It’s curious, the first time I watched this movie years ago, my initial thought was how much it was like an early Friday the 13th film… Now I’m struck by just how much this movie is like the first bloody murder film. They both have very similar structures, very similar beats – they’re not just checking off elements of the slasher film this time, they’re also checking off beats from the first movie, down to the final surprise appearance by Trevor Moorehouse. There is also a sort of backhanded attempt to create continuity – rejiggering the timeline and connecting the ingenue to Bloody Murder’s final victim. It’s a blatant attempt to wedge this in line with the previous film – I’m not complaining, but it’s obvious that The continuity was invented after the bag rather than being planned out from the first film, and I’ve got to say it would be a lot more convincing if they were using the same mask in both movies. The radical changes a bit jarring. Still its interesting to see how they work it and it practically guarantee is that if you like the first one, you’ll like the second one, but there’s not much going on here that’s new or that pushes the franchise forward any. Bloody Murder 2 is a good, solid slasher that you can enjoy as part of the series or on its own.
I can’t believe that Bloody Murder starts off with the old running out of gas gag, but it sure does… It starts right off on a good note though, – the husband walks over to a darkened van to ask for a lift to get some gas… Out of the van steps our killer complete with hockey mask and chainsaw, and a chase ensues!
It’s actually just a fantasy, as a couple of new camp counselors talk over the urban legend of Trevor Moorehouse, the area’s local bogeyman, but it’s still a good start.
We get a pleasant 10 minutes of getting to know you fare, complete with a doomsayer in the woods and a fake out with one of the boys peeking into the girls dorm while wearing a hockey mask.
The title of the film comes from a game that the campers play where one person hides in the words, and then tries to tag the others as they separate to search for him. The game is called bloody murder, it is pretty much the best scenario ever for a campfire serial killer. The woods are filmed beautifully, well lit so you can see the green in the trees, with blue mist Low to the ground, contrasting the dark and cloudless night sky. It’s here that we get our second fakeout, ketchup blood on the shirt and our counterfeit mask scaring one of the campers.
Elsewhere in the woods, we hit all the slasher trope checklists – one girl smokes weed, another couple gets naked. The filmmakers definitely did their research on the formula, but let us down a little bit because the first murder happens off screen. The missing counselor is noticed the next day, but people blow it off as him just abandoning the camp and taking off on the road. 23 minutes in is way too early to start panicking , after all.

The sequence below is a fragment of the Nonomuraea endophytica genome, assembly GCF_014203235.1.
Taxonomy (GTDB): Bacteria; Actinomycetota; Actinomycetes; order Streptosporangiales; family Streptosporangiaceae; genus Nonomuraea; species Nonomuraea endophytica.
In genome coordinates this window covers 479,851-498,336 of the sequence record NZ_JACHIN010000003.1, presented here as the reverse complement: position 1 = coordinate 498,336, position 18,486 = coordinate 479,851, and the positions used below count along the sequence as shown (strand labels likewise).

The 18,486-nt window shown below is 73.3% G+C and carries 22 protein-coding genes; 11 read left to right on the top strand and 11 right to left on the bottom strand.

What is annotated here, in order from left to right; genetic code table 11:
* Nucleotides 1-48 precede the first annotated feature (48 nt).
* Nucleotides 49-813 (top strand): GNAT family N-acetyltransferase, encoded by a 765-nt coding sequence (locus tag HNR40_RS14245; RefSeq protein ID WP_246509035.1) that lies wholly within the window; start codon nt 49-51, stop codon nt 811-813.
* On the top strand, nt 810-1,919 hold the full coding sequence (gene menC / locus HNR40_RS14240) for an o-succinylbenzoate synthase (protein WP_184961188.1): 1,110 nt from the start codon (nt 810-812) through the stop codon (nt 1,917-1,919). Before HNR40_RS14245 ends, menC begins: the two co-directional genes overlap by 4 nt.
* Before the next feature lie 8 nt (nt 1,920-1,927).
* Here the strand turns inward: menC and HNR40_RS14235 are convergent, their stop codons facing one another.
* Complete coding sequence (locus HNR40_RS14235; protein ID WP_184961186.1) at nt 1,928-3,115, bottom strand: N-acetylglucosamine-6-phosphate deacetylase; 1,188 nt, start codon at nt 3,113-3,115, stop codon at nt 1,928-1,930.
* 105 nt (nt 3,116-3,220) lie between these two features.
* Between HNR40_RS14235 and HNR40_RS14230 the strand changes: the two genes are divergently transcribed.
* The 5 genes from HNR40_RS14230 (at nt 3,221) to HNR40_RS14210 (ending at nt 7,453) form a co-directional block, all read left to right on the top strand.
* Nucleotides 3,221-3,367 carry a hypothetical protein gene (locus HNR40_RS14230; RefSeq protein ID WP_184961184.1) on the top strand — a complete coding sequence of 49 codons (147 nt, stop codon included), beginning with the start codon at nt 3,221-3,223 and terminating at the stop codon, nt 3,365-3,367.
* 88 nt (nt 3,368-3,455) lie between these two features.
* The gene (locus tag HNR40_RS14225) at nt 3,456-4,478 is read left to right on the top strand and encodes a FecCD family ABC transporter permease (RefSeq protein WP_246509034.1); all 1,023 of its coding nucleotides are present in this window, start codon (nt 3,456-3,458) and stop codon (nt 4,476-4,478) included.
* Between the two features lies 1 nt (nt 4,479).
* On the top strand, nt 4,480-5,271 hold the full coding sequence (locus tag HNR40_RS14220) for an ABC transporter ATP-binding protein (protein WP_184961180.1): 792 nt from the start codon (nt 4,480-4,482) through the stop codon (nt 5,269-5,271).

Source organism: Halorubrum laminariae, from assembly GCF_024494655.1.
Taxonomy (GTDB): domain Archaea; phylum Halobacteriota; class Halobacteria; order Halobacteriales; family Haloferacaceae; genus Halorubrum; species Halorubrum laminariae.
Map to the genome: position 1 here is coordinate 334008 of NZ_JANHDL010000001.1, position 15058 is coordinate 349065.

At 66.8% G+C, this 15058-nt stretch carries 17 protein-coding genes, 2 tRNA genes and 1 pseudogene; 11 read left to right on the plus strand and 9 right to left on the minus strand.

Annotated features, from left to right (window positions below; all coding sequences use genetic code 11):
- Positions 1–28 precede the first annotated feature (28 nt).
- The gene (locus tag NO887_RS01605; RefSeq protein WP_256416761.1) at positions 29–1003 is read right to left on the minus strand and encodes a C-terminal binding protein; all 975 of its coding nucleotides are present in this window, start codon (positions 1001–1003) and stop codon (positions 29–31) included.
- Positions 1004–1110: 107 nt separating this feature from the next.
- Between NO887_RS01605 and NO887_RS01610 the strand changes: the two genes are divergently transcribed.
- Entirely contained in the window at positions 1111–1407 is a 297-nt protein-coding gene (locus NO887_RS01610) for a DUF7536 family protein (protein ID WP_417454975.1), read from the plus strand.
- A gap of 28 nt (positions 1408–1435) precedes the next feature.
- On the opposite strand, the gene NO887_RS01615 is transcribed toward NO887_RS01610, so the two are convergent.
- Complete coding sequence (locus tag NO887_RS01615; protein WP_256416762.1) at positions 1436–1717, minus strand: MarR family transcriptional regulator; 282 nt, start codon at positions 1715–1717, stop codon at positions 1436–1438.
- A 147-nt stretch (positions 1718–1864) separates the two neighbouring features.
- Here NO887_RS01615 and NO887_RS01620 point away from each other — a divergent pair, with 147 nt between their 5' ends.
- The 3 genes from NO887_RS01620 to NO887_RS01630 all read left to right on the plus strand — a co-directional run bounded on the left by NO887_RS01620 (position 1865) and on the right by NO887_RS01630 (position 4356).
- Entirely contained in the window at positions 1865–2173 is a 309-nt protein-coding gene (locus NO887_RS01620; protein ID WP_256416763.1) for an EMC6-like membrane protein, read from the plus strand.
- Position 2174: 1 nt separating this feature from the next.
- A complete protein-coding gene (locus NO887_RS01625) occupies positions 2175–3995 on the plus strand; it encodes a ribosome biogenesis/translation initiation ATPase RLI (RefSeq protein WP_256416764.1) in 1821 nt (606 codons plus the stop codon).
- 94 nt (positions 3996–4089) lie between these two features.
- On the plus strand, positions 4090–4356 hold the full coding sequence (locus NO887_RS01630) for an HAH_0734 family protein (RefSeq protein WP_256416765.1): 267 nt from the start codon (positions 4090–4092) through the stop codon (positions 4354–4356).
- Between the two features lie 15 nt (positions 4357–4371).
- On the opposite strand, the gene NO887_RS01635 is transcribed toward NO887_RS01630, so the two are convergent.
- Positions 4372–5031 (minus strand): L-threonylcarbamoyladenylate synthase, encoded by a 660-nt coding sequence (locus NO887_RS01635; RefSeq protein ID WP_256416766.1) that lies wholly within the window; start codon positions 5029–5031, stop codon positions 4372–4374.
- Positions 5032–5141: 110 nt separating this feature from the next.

That night, or killer infiltrates the camp and we get an eerie moment when one of the campers notices a knife missing, just before it used to slash her to death. Ritz crackers in highly reflective blood is a nice artistic touch. The head counselor decides it’s to time to call the sheriff in. The sheriff is understandably skeptical, even moreso when the Trevor Moorehouse urban legend is mentioned. One of the campers has his own theory on how the second murder happened, and that’s an interesting addition to the formula, but ultimately a misdirect.
We get another long talky stretch, where we repeatedly reference the legend of Trevor Moorehouse but don’t actually add anything to the story. When the killer appears there are a lot of shots of shoulders and hands, a sort of giallo feel like we got in the first Friday the 13th, which is weird because we’ve already seen this character is hockey mask. Still, the next kill serves exonerate our first suspect, he was in police custody at the time – now suspicion falls on the first camper killed, after all he is missing!
Our next appearance of the killer has him chasing the engineer across the field in broad daylight Before slicing the throat of one of our other unhappy campers. It’s genuinely surprising how much of this film occurs in broad daylight, but fortunately the powder blue jumpsuit and edgy hockey mask look pretty good in full light.
Slowly, our ingenue discovers the camps terrible secret – a young man named Nelson Hammond went mad and committed murder there decades ago… Back when her father was a camp counselor there.
Later that night she’s startled by her ex-boyfriend Jason, the guy we thought was the first murder back at the beginning! Since he is the murder suspect, he’s taken into custody, but there is still half an hour left so we know this ain’t over yet…
Using a photograph she found in a hidden cabin, Julie the ingenue discovers the identity of the killer and it’s not who you would expect. Or maybe it is, this thing manages enough twists and turns to keep you guessing. I actually really dig this – it has all of the bits and cues of Friday the 13th movie, but manages a twist at the end that generally satisfies me. Even with that knowledge, it’s still a nice average slasher with everything you could possibly expect from the genre.
But what about the sequels?